The Government Accountability Office recommended the Federal Retirement Thrift Investment Board, Washington, evaluate the Thrift Savings Plan's investment offerings with an eye on risks related to climate change.
In a report that was published in May and publicly released Thursday, the GAO said retirement plan investments, including the TSP's, could be exposed to financial risks from climate change. The Thrift board "has not taken steps to assess the risks to TSP's investments from climate change as part of its process for evaluating investment options," the GAO stated in its report.
It added, "Taking action to understand the financial risks that climate change poses to the TSP would enhance FRTIB's risk management and help it protect the retirement savings of federal workers."
The Thrift board administers the $757.8 billion Thrift Savings Plan, the retirement system for 6.3 million federal employees and members of the uniformed services. The board is required to invest the TSP's funds passively, and board officials told the GAO they do not focus on risks to a specific industry or company, according to the report.
Ravindra Deo, the Thrift board's executive director, said in a letter to the GAO in April, which is included in the report, that the FRTIB "subscribes to a strict indexing discipline using the broadest possible market opportunity set. As such, individual companies are held in the TSP index funds at their market weights, in line with the theory that markets are generally efficient and that the market portfolio is the most efficient from a risk and return perspective."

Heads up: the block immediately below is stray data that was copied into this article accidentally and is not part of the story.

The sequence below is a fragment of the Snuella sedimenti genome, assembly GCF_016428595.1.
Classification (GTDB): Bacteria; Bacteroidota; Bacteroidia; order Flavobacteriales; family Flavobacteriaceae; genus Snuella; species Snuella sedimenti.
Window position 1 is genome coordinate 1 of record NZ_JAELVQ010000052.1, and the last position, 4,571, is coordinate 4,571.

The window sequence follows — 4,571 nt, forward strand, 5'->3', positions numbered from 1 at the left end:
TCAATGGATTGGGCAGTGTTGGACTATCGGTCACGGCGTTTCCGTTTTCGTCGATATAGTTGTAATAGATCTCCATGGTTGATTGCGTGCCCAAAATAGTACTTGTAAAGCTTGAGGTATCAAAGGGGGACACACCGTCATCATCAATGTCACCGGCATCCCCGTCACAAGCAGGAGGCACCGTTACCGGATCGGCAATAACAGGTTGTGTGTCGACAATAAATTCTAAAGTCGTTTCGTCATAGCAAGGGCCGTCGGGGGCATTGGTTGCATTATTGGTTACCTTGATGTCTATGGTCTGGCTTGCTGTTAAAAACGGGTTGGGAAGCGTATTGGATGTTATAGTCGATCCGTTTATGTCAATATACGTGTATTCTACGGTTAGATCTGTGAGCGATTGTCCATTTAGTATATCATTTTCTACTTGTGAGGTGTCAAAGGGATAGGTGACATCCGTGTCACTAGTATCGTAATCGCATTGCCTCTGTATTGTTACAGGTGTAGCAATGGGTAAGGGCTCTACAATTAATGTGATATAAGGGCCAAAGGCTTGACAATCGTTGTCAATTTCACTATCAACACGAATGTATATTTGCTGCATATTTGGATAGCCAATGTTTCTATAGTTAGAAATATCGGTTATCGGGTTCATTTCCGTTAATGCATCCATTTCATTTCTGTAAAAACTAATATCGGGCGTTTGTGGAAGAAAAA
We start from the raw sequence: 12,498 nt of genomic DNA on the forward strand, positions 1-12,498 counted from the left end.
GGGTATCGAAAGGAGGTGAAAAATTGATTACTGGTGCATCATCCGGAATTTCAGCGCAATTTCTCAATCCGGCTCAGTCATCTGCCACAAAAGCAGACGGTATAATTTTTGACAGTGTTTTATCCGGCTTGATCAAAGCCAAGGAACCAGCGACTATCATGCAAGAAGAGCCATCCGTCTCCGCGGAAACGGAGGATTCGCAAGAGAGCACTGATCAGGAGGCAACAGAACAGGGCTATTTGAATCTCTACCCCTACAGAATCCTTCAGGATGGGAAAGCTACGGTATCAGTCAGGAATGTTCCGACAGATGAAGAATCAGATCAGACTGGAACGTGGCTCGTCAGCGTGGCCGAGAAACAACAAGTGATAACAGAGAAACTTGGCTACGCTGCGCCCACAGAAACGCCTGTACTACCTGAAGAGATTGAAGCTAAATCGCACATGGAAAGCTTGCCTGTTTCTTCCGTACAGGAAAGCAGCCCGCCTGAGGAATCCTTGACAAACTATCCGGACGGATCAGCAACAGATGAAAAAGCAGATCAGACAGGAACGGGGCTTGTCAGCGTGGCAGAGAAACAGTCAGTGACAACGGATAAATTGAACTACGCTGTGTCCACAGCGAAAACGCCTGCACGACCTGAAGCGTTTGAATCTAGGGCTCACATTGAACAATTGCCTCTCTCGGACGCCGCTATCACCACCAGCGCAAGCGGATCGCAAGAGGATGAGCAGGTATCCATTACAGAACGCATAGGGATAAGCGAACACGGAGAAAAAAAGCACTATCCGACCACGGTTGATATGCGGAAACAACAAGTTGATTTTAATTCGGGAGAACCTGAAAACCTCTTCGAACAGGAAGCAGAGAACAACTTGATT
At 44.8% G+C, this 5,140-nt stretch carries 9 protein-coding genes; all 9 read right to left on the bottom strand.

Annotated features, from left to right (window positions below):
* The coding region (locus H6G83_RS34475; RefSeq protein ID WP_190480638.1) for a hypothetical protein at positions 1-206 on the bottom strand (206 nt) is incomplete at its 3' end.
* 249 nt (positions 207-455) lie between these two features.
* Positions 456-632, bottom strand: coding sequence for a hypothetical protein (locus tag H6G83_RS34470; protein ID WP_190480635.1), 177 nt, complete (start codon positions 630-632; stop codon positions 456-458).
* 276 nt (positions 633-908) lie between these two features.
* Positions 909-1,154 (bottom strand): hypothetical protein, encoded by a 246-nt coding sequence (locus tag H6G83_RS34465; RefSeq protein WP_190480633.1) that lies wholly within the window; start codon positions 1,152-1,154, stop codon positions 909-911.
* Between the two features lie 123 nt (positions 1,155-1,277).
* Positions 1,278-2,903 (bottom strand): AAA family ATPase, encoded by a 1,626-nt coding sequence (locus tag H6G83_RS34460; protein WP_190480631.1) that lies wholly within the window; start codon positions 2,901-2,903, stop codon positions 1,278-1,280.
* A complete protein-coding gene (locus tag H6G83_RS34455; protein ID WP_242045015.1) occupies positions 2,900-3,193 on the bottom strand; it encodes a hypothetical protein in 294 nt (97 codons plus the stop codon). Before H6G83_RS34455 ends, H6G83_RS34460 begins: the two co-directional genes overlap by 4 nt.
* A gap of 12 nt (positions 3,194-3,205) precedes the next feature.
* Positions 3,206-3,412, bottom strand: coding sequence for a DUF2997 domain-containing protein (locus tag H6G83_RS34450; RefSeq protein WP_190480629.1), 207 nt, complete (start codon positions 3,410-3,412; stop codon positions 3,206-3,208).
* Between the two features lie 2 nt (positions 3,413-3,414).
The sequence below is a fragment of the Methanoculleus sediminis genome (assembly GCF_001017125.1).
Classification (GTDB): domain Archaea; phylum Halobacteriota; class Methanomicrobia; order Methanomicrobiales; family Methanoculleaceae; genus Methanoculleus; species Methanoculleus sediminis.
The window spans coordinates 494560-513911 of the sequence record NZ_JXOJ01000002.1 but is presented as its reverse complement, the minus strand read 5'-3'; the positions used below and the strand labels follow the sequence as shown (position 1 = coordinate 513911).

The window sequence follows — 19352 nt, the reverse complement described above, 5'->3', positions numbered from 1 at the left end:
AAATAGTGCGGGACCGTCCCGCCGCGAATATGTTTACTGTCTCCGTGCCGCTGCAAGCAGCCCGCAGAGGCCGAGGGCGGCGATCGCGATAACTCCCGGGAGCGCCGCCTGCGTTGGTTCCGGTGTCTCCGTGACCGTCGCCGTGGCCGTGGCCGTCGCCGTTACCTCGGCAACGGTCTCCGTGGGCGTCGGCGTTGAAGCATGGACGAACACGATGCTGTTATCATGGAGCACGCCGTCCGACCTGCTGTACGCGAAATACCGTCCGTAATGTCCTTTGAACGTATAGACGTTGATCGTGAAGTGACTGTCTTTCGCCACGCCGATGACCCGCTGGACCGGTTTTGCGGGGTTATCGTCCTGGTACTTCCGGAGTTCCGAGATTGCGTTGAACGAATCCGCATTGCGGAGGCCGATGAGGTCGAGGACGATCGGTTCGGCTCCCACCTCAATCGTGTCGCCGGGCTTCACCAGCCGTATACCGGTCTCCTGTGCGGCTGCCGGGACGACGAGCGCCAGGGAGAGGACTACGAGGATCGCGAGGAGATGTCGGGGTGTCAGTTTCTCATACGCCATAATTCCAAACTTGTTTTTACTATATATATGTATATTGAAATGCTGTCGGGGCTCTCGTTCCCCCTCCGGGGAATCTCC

Mr. Deo also noted that the board has an investment consultant review the TSP fund offerings periodically to determine whether the offerings are appropriate and if additions are warranted. The last such review was in 2017 and it did not result in any recommended additions, Mr. Deo said. The next review is slated for fiscal year 2022, he added.
In forming its recommendation, the GAO interviewed officials from selected retirement plans for public- and private-sector employees in the U.K., Japan and Sweden that were identified as examples of plans that are addressing climate risks. It also spoke with consulting firms and other stakeholders knowledgeable about climate change and its possible financial impacts, as well as FRTIB officials.